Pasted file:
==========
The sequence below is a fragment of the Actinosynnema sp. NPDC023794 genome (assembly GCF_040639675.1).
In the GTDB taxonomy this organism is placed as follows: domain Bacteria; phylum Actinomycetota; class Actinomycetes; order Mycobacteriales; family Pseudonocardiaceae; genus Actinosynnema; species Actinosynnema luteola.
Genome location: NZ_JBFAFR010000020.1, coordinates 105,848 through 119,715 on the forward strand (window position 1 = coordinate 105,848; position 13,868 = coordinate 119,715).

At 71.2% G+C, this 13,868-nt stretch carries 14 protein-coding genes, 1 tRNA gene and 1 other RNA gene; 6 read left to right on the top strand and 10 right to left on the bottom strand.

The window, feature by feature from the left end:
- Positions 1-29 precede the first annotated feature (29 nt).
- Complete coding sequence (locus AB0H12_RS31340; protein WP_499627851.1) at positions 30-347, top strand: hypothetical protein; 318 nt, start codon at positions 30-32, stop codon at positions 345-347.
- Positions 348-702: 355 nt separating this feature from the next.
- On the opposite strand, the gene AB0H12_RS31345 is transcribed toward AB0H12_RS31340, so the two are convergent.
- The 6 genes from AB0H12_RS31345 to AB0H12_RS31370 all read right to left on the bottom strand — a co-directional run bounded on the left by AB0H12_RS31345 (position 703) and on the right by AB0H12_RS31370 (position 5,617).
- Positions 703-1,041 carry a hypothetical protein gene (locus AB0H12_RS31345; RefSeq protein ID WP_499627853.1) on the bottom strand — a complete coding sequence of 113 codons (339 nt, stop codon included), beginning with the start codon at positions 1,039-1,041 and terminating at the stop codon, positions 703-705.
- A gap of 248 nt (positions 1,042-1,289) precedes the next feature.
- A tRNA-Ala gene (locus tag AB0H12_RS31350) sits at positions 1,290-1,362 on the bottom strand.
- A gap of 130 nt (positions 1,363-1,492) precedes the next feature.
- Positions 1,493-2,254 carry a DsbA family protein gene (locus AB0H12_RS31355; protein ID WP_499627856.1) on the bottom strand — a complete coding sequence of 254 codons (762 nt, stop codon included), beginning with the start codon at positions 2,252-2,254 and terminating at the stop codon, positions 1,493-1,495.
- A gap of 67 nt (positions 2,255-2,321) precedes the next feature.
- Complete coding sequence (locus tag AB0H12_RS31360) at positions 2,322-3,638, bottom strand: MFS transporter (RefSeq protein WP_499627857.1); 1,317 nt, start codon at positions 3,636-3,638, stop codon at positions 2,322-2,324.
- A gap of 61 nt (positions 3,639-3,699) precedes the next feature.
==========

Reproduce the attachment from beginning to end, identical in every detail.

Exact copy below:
The sequence below is a fragment of the Actinosynnema sp. NPDC023794 genome (assembly GCF_040639675.1).
In the GTDB taxonomy this organism is placed as follows: domain Bacteria; phylum Actinomycetota; class Actinomycetes; order Mycobacteriales; family Pseudonocardiaceae; genus Actinosynnema; species Actinosynnema luteola.
Genome location: NZ_JBFAFR010000020.1, coordinates 105,848 through 119,715 on the forward strand (window position 1 = coordinate 105,848; position 13,868 = coordinate 119,715).

At 71.2% G+C, this 13,868-nt stretch carries 14 protein-coding genes, 1 tRNA gene and 1 other RNA gene; 6 read left to right on the top strand and 10 right to left on the bottom strand.

The window, feature by feature from the left end:
- Positions 1-29 precede the first annotated feature (29 nt).
- Complete coding sequence (locus AB0H12_RS31340; protein WP_499627851.1) at positions 30-347, top strand: hypothetical protein; 318 nt, start codon at positions 30-32, stop codon at positions 345-347.
- Positions 348-702: 355 nt separating this feature from the next.
- On the opposite strand, the gene AB0H12_RS31345 is transcribed toward AB0H12_RS31340, so the two are convergent.
- The 6 genes from AB0H12_RS31345 to AB0H12_RS31370 all read right to left on the bottom strand — a co-directional run bounded on the left by AB0H12_RS31345 (position 703) and on the right by AB0H12_RS31370 (position 5,617).
- Positions 703-1,041 carry a hypothetical protein gene (locus AB0H12_RS31345; RefSeq protein ID WP_499627853.1) on the bottom strand — a complete coding sequence of 113 codons (339 nt, stop codon included), beginning with the start codon at positions 1,039-1,041 and terminating at the stop codon, positions 703-705.
- A gap of 248 nt (positions 1,042-1,289) precedes the next feature.
- A tRNA-Ala gene (locus tag AB0H12_RS31350) sits at positions 1,290-1,362 on the bottom strand.
- A gap of 130 nt (positions 1,363-1,492) precedes the next feature.
- Positions 1,493-2,254 carry a DsbA family protein gene (locus AB0H12_RS31355; protein ID WP_499627856.1) on the bottom strand — a complete coding sequence of 254 codons (762 nt, stop codon included), beginning with the start codon at positions 2,252-2,254 and terminating at the stop codon, positions 1,493-1,495.
- A gap of 67 nt (positions 2,255-2,321) precedes the next feature.
- Complete coding sequence (locus tag AB0H12_RS31360) at positions 2,322-3,638, bottom strand: MFS transporter (RefSeq protein WP_499627857.1); 1,317 nt, start codon at positions 3,636-3,638, stop codon at positions 2,322-2,324.
- A gap of 61 nt (positions 3,639-3,699) precedes the next feature.